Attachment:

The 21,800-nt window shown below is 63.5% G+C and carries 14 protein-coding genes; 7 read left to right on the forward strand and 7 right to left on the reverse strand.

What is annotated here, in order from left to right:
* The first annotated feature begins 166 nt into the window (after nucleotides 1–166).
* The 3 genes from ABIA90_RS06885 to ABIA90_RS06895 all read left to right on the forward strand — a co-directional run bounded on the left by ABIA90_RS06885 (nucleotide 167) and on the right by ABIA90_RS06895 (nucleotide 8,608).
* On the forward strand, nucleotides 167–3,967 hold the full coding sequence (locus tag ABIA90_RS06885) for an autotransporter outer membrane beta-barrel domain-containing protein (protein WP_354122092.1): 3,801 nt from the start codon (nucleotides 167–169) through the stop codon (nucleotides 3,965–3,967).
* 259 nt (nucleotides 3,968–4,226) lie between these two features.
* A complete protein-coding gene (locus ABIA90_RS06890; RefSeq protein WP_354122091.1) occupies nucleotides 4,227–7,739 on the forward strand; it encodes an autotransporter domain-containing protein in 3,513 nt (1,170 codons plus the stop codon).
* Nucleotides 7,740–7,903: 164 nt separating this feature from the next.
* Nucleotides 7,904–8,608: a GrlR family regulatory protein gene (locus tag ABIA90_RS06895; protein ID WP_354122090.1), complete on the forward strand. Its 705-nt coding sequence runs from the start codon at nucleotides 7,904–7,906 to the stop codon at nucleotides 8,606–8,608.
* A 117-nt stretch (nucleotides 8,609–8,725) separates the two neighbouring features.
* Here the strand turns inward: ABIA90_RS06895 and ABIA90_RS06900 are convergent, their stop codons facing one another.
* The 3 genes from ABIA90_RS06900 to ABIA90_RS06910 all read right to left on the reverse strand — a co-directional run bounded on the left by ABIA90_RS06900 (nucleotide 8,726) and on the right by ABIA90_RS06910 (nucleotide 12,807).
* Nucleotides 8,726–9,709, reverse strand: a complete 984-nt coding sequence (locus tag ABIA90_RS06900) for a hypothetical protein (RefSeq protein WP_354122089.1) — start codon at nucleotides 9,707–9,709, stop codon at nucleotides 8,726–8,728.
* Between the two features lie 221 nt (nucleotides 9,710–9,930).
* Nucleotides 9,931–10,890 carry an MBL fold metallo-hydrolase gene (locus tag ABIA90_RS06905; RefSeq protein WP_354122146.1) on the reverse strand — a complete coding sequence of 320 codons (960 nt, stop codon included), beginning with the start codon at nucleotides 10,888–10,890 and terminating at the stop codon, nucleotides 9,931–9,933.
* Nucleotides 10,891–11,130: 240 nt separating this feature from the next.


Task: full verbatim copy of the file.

The 21,800-nt window shown below is 63.5% G+C and carries 14 protein-coding genes; 7 read left to right on the forward strand and 7 right to left on the reverse strand.

What is annotated here, in order from left to right:
* The first annotated feature begins 166 nt into the window (after nucleotides 1–166).
* The 3 genes from ABIA90_RS06885 to ABIA90_RS06895 all read left to right on the forward strand — a co-directional run bounded on the left by ABIA90_RS06885 (nucleotide 167) and on the right by ABIA90_RS06895 (nucleotide 8,608).
* On the forward strand, nucleotides 167–3,967 hold the full coding sequence (locus tag ABIA90_RS06885) for an autotransporter outer membrane beta-barrel domain-containing protein (protein WP_354122092.1): 3,801 nt from the start codon (nucleotides 167–169) through the stop codon (nucleotides 3,965–3,967).
* 259 nt (nucleotides 3,968–4,226) lie between these two features.
* A complete protein-coding gene (locus ABIA90_RS06890; RefSeq protein WP_354122091.1) occupies nucleotides 4,227–7,739 on the forward strand; it encodes an autotransporter domain-containing protein in 3,513 nt (1,170 codons plus the stop codon).
* Nucleotides 7,740–7,903: 164 nt separating this feature from the next.
* Nucleotides 7,904–8,608: a GrlR family regulatory protein gene (locus tag ABIA90_RS06895; protein ID WP_354122090.1), complete on the forward strand. Its 705-nt coding sequence runs from the start codon at nucleotides 7,904–7,906 to the stop codon at nucleotides 8,606–8,608.
* A 117-nt stretch (nucleotides 8,609–8,725) separates the two neighbouring features.
* Here the strand turns inward: ABIA90_RS06895 and ABIA90_RS06900 are convergent, their stop codons facing one another.
* The 3 genes from ABIA90_RS06900 to ABIA90_RS06910 all read right to left on the reverse strand — a co-directional run bounded on the left by ABIA90_RS06900 (nucleotide 8,726) and on the right by ABIA90_RS06910 (nucleotide 12,807).
* Nucleotides 8,726–9,709, reverse strand: a complete 984-nt coding sequence (locus tag ABIA90_RS06900) for a hypothetical protein (RefSeq protein WP_354122089.1) — start codon at nucleotides 9,707–9,709, stop codon at nucleotides 8,726–8,728.
* Between the two features lie 221 nt (nucleotides 9,710–9,930).
* Nucleotides 9,931–10,890 carry an MBL fold metallo-hydrolase gene (locus tag ABIA90_RS06905; RefSeq protein WP_354122146.1) on the reverse strand — a complete coding sequence of 320 codons (960 nt, stop codon included), beginning with the start codon at nucleotides 10,888–10,890 and terminating at the stop codon, nucleotides 9,931–9,933.
* Nucleotides 10,891–11,130: 240 nt separating this feature from the next.